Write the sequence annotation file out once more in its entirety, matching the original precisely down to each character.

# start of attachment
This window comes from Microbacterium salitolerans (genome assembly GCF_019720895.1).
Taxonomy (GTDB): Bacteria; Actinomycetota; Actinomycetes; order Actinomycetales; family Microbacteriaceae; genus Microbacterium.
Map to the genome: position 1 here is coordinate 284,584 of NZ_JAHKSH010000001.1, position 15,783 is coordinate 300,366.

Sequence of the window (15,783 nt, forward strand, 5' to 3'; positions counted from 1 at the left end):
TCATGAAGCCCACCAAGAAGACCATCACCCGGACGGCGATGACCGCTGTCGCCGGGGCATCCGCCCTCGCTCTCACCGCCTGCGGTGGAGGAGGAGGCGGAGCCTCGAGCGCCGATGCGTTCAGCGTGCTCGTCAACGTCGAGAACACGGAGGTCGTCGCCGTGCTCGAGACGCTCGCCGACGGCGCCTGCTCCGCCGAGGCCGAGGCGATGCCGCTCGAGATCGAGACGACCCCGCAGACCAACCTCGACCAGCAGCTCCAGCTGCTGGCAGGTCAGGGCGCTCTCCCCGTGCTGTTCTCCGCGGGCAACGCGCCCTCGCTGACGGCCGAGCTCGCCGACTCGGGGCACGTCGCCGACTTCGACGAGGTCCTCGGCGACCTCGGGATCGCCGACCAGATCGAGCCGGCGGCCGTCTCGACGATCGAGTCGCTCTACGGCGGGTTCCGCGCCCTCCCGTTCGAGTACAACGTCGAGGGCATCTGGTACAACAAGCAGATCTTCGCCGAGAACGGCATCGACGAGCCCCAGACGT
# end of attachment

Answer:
This window comes from Microbacterium salitolerans (genome assembly GCF_019720895.1).
Taxonomy (GTDB): Bacteria; Actinomycetota; Actinomycetes; order Actinomycetales; family Microbacteriaceae; genus Microbacterium.
Map to the genome: position 1 here is coordinate 284,584 of NZ_JAHKSH010000001.1, position 15,783 is coordinate 300,366.

Sequence of the window (15,783 nt, forward strand, 5' to 3'; positions counted from 1 at the left end):
TCATGAAGCCCACCAAGAAGACCATCACCCGGACGGCGATGACCGCTGTCGCCGGGGCATCCGCCCTCGCTCTCACCGCCTGCGGTGGAGGAGGAGGCGGAGCCTCGAGCGCCGATGCGTTCAGCGTGCTCGTCAACGTCGAGAACACGGAGGTCGTCGCCGTGCTCGAGACGCTCGCCGACGGCGCCTGCTCCGCCGAGGCCGAGGCGATGCCGCTCGAGATCGAGACGACCCCGCAGACCAACCTCGACCAGCAGCTCCAGCTGCTGGCAGGTCAGGGCGCTCTCCCCGTGCTGTTCTCCGCGGGCAACGCGCCCTCGCTGACGGCCGAGCTCGCCGACTCGGGGCACGTCGCCGACTTCGACGAGGTCCTCGGCGACCTCGGGATCGCCGACCAGATCGAGCCGGCGGCCGTCTCGACGATCGAGTCGCTCTACGGCGGGTTCCGCGCCCTCCCGTTCGAGTACAACGTCGAGGGCATCTGGTACAACAAGCAGATCTTCGCCGAGAACGGCATCGACGAGCCCCAGACGT